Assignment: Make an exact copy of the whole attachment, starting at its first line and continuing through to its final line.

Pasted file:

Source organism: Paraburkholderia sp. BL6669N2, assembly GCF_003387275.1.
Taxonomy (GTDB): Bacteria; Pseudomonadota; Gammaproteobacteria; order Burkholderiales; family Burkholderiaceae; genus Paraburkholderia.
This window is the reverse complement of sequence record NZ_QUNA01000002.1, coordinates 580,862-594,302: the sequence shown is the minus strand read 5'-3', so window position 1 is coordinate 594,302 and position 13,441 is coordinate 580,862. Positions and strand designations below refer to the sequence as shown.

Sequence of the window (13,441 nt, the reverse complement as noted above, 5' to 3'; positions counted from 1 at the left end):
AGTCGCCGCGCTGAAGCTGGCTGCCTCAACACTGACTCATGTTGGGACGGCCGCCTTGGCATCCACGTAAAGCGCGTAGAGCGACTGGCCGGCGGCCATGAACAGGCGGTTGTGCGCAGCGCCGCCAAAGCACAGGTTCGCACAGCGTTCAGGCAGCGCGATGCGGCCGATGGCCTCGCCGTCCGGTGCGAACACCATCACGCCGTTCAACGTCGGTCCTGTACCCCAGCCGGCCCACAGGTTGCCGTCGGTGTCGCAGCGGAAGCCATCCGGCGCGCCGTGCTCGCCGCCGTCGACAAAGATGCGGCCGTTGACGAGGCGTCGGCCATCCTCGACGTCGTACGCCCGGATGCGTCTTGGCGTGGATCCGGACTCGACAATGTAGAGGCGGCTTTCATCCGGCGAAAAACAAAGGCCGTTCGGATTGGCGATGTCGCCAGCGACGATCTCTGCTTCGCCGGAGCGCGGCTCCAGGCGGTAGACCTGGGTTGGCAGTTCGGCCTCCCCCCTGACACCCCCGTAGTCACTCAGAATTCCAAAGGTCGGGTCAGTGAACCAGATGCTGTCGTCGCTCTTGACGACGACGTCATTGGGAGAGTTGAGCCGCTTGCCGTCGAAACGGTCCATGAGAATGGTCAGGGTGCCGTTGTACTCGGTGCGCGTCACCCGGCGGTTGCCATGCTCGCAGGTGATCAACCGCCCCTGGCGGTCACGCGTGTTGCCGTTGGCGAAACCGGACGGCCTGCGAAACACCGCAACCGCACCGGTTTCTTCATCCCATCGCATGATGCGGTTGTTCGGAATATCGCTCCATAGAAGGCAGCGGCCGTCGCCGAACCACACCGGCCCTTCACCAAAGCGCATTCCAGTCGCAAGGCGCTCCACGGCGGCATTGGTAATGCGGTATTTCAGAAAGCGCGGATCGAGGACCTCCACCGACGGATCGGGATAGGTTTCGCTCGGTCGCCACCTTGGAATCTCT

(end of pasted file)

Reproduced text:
Source organism: Paraburkholderia sp. BL6669N2, assembly GCF_003387275.1.
Taxonomy (GTDB): Bacteria; Pseudomonadota; Gammaproteobacteria; order Burkholderiales; family Burkholderiaceae; genus Paraburkholderia.
This window is the reverse complement of sequence record NZ_QUNA01000002.1, coordinates 580,862-594,302: the sequence shown is the minus strand read 5'-3', so window position 1 is coordinate 594,302 and position 13,441 is coordinate 580,862. Positions and strand designations below refer to the sequence as shown.

Sequence of the window (13,441 nt, the reverse complement as noted above, 5' to 3'; positions counted from 1 at the left end):
AGTCGCCGCGCTGAAGCTGGCTGCCTCAACACTGACTCATGTTGGGACGGCCGCCTTGGCATCCACGTAAAGCGCGTAGAGCGACTGGCCGGCGGCCATGAACAGGCGGTTGTGCGCAGCGCCGCCAAAGCACAGGTTCGCACAGCGTTCAGGCAGCGCGATGCGGCCGATGGCCTCGCCGTCCGGTGCGAACACCATCACGCCGTTCAACGTCGGTCCTGTACCCCAGCCGGCCCACAGGTTGCCGTCGGTGTCGCAGCGGAAGCCATCCGGCGCGCCGTGCTCGCCGCCGTCGACAAAGATGCGGCCGTTGACGAGGCGTCGGCCATCCTCGACGTCGTACGCCCGGATGCGTCTTGGCGTGGATCCGGACTCGACAATGTAGAGGCGGCTTTCATCCGGCGAAAAACAAAGGCCGTTCGGATTGGCGATGTCGCCAGCGACGATCTCTGCTTCGCCGGAGCGCGGCTCCAGGCGGTAGACCTGGGTTGGCAGTTCGGCCTCCCCCCTGACACCCCCGTAGTCACTCAGAATTCCAAAGGTCGGGTCAGTGAACCAGATGCTGTCGTCGCTCTTGACGACGACGTCATTGGGAGAGTTGAGCCGCTTGCCGTCGAAACGGTCCATGAGAATGGTCAGGGTGCCGTTGTACTCGGTGCGCGTCACCCGGCGGTTGCCATGCTCGCAGGTGATCAACCGCCCCTGGCGGTCACGCGTGTTGCCGTTGGCGAAACCGGACGGCCTGCGAAACACCGCAACCGCACCGGTTTCTTCATCCCATCGCATGATGCGGTTGTTCGGAATATCGCTCCATAGAAGGCAGCGGCCGTCGCCGAACCACACCGGCCCTTCACCAAAGCGCATTCCAGTCGCAAGGCGCTCCACGGCGGCATTGGTAATGCGGTATTTCAGAAAGCGCGGATCGAGGACCTCCACCGACGGATCGGGATAGGTTTCGCTCGGTCGCCACCTTGGAATCTCT